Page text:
Many people know of the two official instruments of the international dialogue between the Anglican Communion and the Roman Catholic Church: ARCIC, (the theological dialogue) and IARCCUM (the episcopal commission on unity and mission, of which I am privileged to serve as the Anglican Co-chairman). Additionally there are many national and regional dialogues (ARCs) and many national and regional periodic gatherings of bishops from both traditions.
There is another dimension to our international dialogue which takes its inspiration from a unique initiative in the 1920s, long before Vatican II, and not long after Pope Leo XIII declared in the 1896 Bull Apostolicae Curae that Anglican Orders were "absolutely null and utterly void". I refer to the Malines Conversations. These were held from 1921 to 1926 under the presidency of the Roman Catholic Archbishop of Malines-Brussels, Cardinal Mercier. The conversations involved a small group of Church of England and Roman Catholic representatives, brought together by the friendship between the Anglican Lord Halifax, and Roman Catholic priest Fr Etiene Portal. These conversations predate our official theological dialogue which began in 1967. The early Malines Conversations did some important ground work on ecclesiology, including articulating a vision of the restoration of communion between Anglicans and Roman Catholics, summarised in the phrase l’Église Anglicane unie non absorbée.
|Cardinal Joseph Tobin of Newark NJ|
|St Thomas's 5th Avenue|
The intense theological discussions are driven by our common commitment as Anglicans and Roman Catholics, in obedience to Our Lord's command, to walk together as the one Body of Christ in our divided world. So we shared a surreal moment when we caught a glance of a Donald Trump impersonator as we walked through Times Square after Church!
|Just for the record: Not a member of the Malines Conversations Group|
Here is the official communiqué from the recent Malines Conversations Group meeting:
The Malines Conversation Group held its Sixth Meeting at the San Alfonso Retreat House, Long Branch New Jersey on 8th-12th April 2018.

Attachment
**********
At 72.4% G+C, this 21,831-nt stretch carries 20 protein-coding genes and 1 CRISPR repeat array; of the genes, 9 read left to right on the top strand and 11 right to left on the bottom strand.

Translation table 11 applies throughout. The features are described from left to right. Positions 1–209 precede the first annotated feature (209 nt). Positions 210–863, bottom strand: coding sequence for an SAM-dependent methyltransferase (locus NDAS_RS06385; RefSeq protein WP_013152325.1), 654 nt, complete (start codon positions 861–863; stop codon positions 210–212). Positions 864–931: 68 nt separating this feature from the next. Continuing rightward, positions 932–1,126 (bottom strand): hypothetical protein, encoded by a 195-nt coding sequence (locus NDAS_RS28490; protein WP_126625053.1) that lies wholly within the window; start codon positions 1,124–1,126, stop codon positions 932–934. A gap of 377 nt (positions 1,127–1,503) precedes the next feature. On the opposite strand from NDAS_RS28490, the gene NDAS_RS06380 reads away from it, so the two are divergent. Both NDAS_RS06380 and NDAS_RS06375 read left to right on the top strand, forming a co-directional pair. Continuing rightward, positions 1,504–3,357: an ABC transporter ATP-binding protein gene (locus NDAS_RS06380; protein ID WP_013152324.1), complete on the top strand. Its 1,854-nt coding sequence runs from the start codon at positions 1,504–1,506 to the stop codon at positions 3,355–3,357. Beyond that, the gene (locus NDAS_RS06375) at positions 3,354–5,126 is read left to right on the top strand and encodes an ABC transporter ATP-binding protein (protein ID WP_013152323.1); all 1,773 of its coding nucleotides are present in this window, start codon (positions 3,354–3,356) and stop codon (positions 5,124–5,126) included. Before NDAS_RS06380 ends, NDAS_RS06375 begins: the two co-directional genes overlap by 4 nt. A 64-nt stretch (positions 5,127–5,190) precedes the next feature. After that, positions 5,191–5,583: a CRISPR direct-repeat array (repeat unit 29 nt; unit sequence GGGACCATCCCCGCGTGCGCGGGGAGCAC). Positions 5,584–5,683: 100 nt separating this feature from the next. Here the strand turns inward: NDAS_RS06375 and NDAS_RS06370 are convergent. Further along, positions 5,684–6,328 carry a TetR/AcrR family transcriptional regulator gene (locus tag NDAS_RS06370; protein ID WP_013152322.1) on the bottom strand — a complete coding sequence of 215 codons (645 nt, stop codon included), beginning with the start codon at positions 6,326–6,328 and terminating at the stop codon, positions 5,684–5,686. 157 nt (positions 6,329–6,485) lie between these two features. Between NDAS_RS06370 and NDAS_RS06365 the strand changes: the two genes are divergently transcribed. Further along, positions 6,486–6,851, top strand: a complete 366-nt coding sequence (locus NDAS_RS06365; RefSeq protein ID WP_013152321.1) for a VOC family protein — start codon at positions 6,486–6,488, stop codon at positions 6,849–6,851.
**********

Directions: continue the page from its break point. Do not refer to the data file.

This is an international group of Anglican and Roman Catholic theologians committed to dialogue and unity. The group takes its name and inspiration from the original Malines Conversations of the 1920s. These early informal conversations, held between a small group of British Anglicans and European Roman Catholics, were made possible because of the bonds of friendship between the members of the group. The current Malines Conversation Group is under the patronage of Cardinal Godfried Danneels (Archbishop Emeritus of Malines-Brussels) and The Right Reverend and Right Honourable The Lord Williams of Oystermouth (former Archbishop of Canterbury), and meets with the blessing and support of the Pontifical Council for the Promotion of Christian Unity and Lambeth Palace. Like its predecessor, it is an informal group while at the same time it keeps in close contact with the official mandated ecumenical bodies in both communions; it includes members of the Anglican Roman Catholic International Commission (ARCIC) and the Anglican Roman Catholic Commission for Unity and Mission (IARCCUM). Last year’s meeting at Clare College, Cambridge, UK, continued work of previous meetings on questions of sacramentality and ordination, with particular focus on liturgical theology, canon law, and the relation between theological anthropology and ordination in both communions.
This sixth meeting developed each of these areas in greater depth as resources for ecumenical theology, continuing to sharpen the focus on the question of ‘order’. A number of distinguished theologians presented papers to further these discussions. The Revd Prof Gordon Lathrop (Lutheran Theological Seminary at Philadelphia) offered two papers, on the ‘Ecclesial Grammar of Scripture’ and on the ‘Reality of Life at the Root of the Reality of Holy Order’. The Revd Prof Sarah Coakley (Cambridge University) and Prof Dr Antoine Courbain (Université Saint-Joseph de Beyrouth) offered an interdisciplinary session on ‘Perspectives on Gender and the Human Person’. The Revd Prof Paul McPartlan (Catholic University of America) presented a close reading of ecclesial texts, asking the question: ‘Can it be said that the church of Christ subsistit in the Anglican Communion?’ The Revd Prof Alexander Rentel (Saint Vladimir’s Theological Seminary) offered a paper on ‘The Concept of Oikonomia from an Orthodox Perspective’. Archbishop Donald Bolen and Cardinal Joseph Tobin offered their reflections on the current ecumenical context; the overarching theme of this shared conversation was one of hope.